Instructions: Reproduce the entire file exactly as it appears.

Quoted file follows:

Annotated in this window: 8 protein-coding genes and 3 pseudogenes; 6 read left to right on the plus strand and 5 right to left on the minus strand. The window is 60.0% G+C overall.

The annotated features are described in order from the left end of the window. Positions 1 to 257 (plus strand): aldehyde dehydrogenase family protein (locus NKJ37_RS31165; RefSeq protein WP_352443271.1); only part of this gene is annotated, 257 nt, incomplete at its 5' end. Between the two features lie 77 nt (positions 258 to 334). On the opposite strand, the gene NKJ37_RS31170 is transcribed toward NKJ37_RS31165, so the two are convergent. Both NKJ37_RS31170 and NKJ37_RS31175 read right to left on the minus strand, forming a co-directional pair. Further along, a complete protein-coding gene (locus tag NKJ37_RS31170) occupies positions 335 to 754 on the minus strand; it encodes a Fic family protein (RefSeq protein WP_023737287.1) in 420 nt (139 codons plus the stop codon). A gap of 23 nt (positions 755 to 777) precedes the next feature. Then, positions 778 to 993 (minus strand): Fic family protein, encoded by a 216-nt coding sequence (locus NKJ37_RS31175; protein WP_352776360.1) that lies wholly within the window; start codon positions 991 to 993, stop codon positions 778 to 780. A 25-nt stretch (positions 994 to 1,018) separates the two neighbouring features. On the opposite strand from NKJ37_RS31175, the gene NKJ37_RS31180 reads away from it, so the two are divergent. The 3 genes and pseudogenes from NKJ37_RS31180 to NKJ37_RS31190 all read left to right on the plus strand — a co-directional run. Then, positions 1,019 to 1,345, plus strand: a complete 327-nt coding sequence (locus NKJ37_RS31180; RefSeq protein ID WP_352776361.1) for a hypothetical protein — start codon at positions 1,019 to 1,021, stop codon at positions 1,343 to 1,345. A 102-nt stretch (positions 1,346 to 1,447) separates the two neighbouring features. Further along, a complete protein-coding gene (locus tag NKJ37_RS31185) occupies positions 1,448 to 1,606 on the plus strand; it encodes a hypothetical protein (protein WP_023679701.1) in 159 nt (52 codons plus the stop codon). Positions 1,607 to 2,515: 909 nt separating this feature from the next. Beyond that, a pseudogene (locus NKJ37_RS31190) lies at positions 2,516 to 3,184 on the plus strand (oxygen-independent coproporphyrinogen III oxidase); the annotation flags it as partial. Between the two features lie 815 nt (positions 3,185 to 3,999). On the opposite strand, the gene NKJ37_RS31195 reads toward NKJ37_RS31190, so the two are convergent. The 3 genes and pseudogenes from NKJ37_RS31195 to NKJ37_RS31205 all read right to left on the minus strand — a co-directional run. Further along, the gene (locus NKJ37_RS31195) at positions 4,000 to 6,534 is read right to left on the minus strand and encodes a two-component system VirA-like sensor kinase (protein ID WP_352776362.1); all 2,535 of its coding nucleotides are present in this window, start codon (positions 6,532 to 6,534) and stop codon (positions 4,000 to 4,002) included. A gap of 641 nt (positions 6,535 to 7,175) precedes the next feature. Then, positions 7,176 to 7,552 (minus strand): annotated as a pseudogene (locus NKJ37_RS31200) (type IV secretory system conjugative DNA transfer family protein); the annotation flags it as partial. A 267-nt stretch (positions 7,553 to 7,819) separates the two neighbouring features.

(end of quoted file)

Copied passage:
Annotated in this window: 8 protein-coding genes and 3 pseudogenes; 6 read left to right on the plus strand and 5 right to left on the minus strand. The window is 60.0% G+C overall.

The annotated features are described in order from the left end of the window. Positions 1 to 257 (plus strand): aldehyde dehydrogenase family protein (locus NKJ37_RS31165; RefSeq protein WP_352443271.1); only part of this gene is annotated, 257 nt, incomplete at its 5' end. Between the two features lie 77 nt (positions 258 to 334). On the opposite strand, the gene NKJ37_RS31170 is transcribed toward NKJ37_RS31165, so the two are convergent. Both NKJ37_RS31170 and NKJ37_RS31175 read right to left on the minus strand, forming a co-directional pair. Further along, a complete protein-coding gene (locus tag NKJ37_RS31170) occupies positions 335 to 754 on the minus strand; it encodes a Fic family protein (RefSeq protein WP_023737287.1) in 420 nt (139 codons plus the stop codon). A gap of 23 nt (positions 755 to 777) precedes the next feature. Then, positions 778 to 993 (minus strand): Fic family protein, encoded by a 216-nt coding sequence (locus NKJ37_RS31175; protein WP_352776360.1) that lies wholly within the window; start codon positions 991 to 993, stop codon positions 778 to 780. A 25-nt stretch (positions 994 to 1,018) separates the two neighbouring features. On the opposite strand from NKJ37_RS31175, the gene NKJ37_RS31180 reads away from it, so the two are divergent. The 3 genes and pseudogenes from NKJ37_RS31180 to NKJ37_RS31190 all read left to right on the plus strand — a co-directional run. Then, positions 1,019 to 1,345, plus strand: a complete 327-nt coding sequence (locus NKJ37_RS31180; RefSeq protein ID WP_352776361.1) for a hypothetical protein — start codon at positions 1,019 to 1,021, stop codon at positions 1,343 to 1,345. A 102-nt stretch (positions 1,346 to 1,447) separates the two neighbouring features. Further along, a complete protein-coding gene (locus tag NKJ37_RS31185) occupies positions 1,448 to 1,606 on the plus strand; it encodes a hypothetical protein (protein WP_023679701.1) in 159 nt (52 codons plus the stop codon). Positions 1,607 to 2,515: 909 nt separating this feature from the next. Beyond that, a pseudogene (locus NKJ37_RS31190) lies at positions 2,516 to 3,184 on the plus strand (oxygen-independent coproporphyrinogen III oxidase); the annotation flags it as partial. Between the two features lie 815 nt (positions 3,185 to 3,999). On the opposite strand, the gene NKJ37_RS31195 reads toward NKJ37_RS31190, so the two are convergent. The 3 genes and pseudogenes from NKJ37_RS31195 to NKJ37_RS31205 all read right to left on the minus strand — a co-directional run. Further along, the gene (locus NKJ37_RS31195) at positions 4,000 to 6,534 is read right to left on the minus strand and encodes a two-component system VirA-like sensor kinase (protein ID WP_352776362.1); all 2,535 of its coding nucleotides are present in this window, start codon (positions 6,532 to 6,534) and stop codon (positions 4,000 to 4,002) included. A gap of 641 nt (positions 6,535 to 7,175) precedes the next feature. Then, positions 7,176 to 7,552 (minus strand): annotated as a pseudogene (locus NKJ37_RS31200) (type IV secretory system conjugative DNA transfer family protein); the annotation flags it as partial. A 267-nt stretch (positions 7,553 to 7,819) separates the two neighbouring features.